Pain an indicator of big problems
In a previous episode: Albert was a 32-year-old struggling salesman: his dog had died several weeks earlier; he and his girlfriend had just moved into a small rental apartment building; he could never rest because his downstairs neighbor was constantly playing the drums; and suddenly, while he was binge-watching “Breaking Bad,” eating a whole tray of a large pizza and finishing a six-pack of beer, came nausea, perfuse sweating and intense pain.
In the emergency room, when the doctor asked where his pain was, Albert pointed to his xiphoid (the lowest part of his chest-bone). He told the doctor that the pain was 7 out of 10 in severity, and that it radiated nowhere. “It started about two hours ago and it is still going,” he said, “it is a crushing pain.” Albert told the doctor that his father had acute chest pain at a young age, and was later diagnosed with heart disease.
The doctor pressed his stethoscope to Albert’s chest and closed his eyes. The heart rate was normal and there were no murmurs, he noticed. An electrocardiogram showed only subtle changes in the electrical activity of Albert’s heart. This could be consistent with a heart attack, the doctor thought, or not. A lab technician took a blood sample, but there was no time to wait for the results. Listening to Albert’s story and to how he described his pain, the doctor thought that a heart attack is a likely diagnosis. And because heart attacks can kill, he gave Albert Aspirin, heparin, and nitroglycerin, and ordered some more tests.
Here is something I wanted to tell you about pain: People who believe that there is order in the universe, in the purpose of nature, would tell you that pain is a warning sign, like a red light flashing on your dashboard indicating that you are running out of gas, your oil is low, your engine needs service, or that you need to wear a seatbelt.
In Albert’s case, the blood test for cardiac enzymes which are often elevated in patients with a heart attack came back normal. And an emergency coronary angiography, an X-ray test that checks if the arteries supplying the heart are open, showed no blockage and good functioning heart. The red flashing light on Albert’s dashboard was signaling a heart attack, but heart attack it was not.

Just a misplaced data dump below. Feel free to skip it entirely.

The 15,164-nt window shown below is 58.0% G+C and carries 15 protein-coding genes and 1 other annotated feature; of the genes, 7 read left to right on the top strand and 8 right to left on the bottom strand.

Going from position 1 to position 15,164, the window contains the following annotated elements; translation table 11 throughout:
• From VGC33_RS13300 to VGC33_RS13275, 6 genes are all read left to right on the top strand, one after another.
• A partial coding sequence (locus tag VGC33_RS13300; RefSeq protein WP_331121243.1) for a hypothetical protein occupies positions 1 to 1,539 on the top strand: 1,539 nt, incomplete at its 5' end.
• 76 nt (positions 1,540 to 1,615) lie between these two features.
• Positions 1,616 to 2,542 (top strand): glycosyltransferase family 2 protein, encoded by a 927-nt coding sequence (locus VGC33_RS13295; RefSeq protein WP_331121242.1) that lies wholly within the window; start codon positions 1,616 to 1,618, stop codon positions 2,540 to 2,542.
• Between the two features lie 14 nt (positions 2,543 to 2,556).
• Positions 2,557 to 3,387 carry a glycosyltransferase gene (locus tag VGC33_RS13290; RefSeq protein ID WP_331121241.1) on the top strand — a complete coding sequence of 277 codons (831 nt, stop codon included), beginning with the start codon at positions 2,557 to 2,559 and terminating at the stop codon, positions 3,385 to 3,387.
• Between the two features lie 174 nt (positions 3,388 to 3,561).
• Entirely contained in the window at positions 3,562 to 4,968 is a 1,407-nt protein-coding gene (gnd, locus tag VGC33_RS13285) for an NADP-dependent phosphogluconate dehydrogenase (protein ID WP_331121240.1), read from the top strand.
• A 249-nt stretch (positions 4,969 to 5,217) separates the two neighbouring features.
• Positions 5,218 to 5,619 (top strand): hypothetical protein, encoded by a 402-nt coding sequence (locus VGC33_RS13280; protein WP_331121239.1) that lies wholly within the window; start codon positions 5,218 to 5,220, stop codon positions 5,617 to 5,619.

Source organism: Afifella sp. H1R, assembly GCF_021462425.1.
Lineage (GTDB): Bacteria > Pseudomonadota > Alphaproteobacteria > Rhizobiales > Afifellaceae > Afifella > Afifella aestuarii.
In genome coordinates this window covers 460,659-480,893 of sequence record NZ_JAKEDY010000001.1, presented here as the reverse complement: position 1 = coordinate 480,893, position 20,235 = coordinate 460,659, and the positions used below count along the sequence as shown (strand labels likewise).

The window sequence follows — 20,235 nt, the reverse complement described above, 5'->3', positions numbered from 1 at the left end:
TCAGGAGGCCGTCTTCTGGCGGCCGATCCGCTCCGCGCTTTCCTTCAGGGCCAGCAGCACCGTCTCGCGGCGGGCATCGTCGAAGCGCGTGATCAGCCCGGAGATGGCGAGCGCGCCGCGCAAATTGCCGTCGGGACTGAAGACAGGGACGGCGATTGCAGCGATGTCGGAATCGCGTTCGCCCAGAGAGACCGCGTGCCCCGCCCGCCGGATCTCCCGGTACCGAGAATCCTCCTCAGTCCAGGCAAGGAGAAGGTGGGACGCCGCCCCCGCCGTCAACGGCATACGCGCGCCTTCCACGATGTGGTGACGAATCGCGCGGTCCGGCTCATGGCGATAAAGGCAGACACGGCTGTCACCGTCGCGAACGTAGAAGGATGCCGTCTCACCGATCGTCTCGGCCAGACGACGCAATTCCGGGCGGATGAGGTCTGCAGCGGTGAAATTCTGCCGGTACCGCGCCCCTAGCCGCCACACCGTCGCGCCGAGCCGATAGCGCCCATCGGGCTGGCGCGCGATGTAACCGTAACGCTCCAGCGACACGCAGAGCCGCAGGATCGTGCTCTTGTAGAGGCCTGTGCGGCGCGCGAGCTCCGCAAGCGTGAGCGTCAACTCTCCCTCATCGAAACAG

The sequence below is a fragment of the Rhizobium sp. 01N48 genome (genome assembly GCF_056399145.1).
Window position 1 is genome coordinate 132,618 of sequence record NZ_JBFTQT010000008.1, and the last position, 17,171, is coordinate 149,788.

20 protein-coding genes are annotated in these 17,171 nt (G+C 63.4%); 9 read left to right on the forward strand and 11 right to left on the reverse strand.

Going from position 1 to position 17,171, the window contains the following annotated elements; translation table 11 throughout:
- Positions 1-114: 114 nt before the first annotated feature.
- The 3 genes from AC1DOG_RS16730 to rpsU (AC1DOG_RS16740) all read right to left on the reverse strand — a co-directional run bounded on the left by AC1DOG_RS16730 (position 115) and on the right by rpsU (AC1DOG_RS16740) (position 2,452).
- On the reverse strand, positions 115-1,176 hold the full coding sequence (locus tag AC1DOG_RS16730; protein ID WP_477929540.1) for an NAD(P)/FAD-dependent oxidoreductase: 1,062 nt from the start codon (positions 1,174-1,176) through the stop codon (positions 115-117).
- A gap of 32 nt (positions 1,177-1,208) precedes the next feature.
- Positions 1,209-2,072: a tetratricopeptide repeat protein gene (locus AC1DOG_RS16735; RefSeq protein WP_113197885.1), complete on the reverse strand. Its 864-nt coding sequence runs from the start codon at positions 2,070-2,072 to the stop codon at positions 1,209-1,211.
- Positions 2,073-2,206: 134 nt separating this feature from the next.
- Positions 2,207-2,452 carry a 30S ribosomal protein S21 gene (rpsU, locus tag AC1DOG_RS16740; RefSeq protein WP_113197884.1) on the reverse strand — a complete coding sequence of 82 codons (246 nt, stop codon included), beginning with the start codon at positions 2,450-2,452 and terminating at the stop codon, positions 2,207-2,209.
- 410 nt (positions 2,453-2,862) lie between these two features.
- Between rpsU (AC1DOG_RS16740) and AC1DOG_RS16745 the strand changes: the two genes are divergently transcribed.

It was time to consider other causes of Albert’s chest pain. Doctors call it differential diagnosis. They consider all possible causes for pain. They narrow down the number of potential diagnoses by obtaining more information. They systematically rule out unlikely diagnoses. And they reach a final, correct diagnosis.
In the case of chest pain, the list of potential diagnoses is long and ominous. In Medicalease, it sounds like this: pericarditis, coronary ischemia, aortic dissection. In some patients, chest pain is a symptom of a disease that originates elsewhere: a gastric ulcer, biliary colic, herpes zoster.
After his angiography, Albert told his doctors that the pain in the chest has shifted to his right upper abdomen. Several hours later, his eyes color turned yellow and his urine turned dark. His blood test showed high bilirubin levels and an ultrasound examination confirmed that there was a stone in his gallbladder. These were all indications that he might have had acute cholecystitis (inflammation of the gallbladder) or that he might have passed a gallbladder stone.
To prevent future gallstones episodes, Albert’s doctors decided to surgically remove his gallbladder. During laparoscopic surgery, they found a very distended, severely inflamed gallbladder, with gangrenous wall that was threatening to burst. The pathologist told them later that within the gallbladder, he found a large number of irregular, roughly spherical, yellow and yellowish-green gallbladder stones.
About the true nature of pain, I would tell you this: Don’t buy a car whose dashboard flashing red lights are as good as the human alarm system we call pain! Why? Because our pain mechanism suffers from the following:
Poor reliability — the red light might start flashing for no good reason (an intense headache may feel like you are going to die, but it is only rarely caused by a brain tumor).
Poor correlation — between the intensity of signal and the severity of the condition that underlies it — the red light might be flashing hysterically when the windshield fluid is half full, but it flashes only occasionally and faintly when the brakes are failing (a kidney stone which is a benign, highly treatable condition could give you the most severe pain; cancer would usually be painless until it is too late to eradicate).
And poor specificity — the red light might start flashing for the wrong reason (you didn’t wear your seatbelt, but it tells you that your oil runs low), as in Albert’s case where a chest pain indicated a gallbladder disease, not a heart attack.
Pain isn’t the ideal alarm system, but it is the best we have. It should not be ignored, for in many cases, pain is a symptom of a significant medical problem, sometimes urgent, that should be addressed.
As for Albert, three weeks after his surgery, his chest pain was gone. He was doing just fine.
Editor’s note: Dr. Shahar Madjar is a urologist working in several locations in the Upper Peninsula. Contact him at firstname.lastname@example.org or at DrMadjar.com.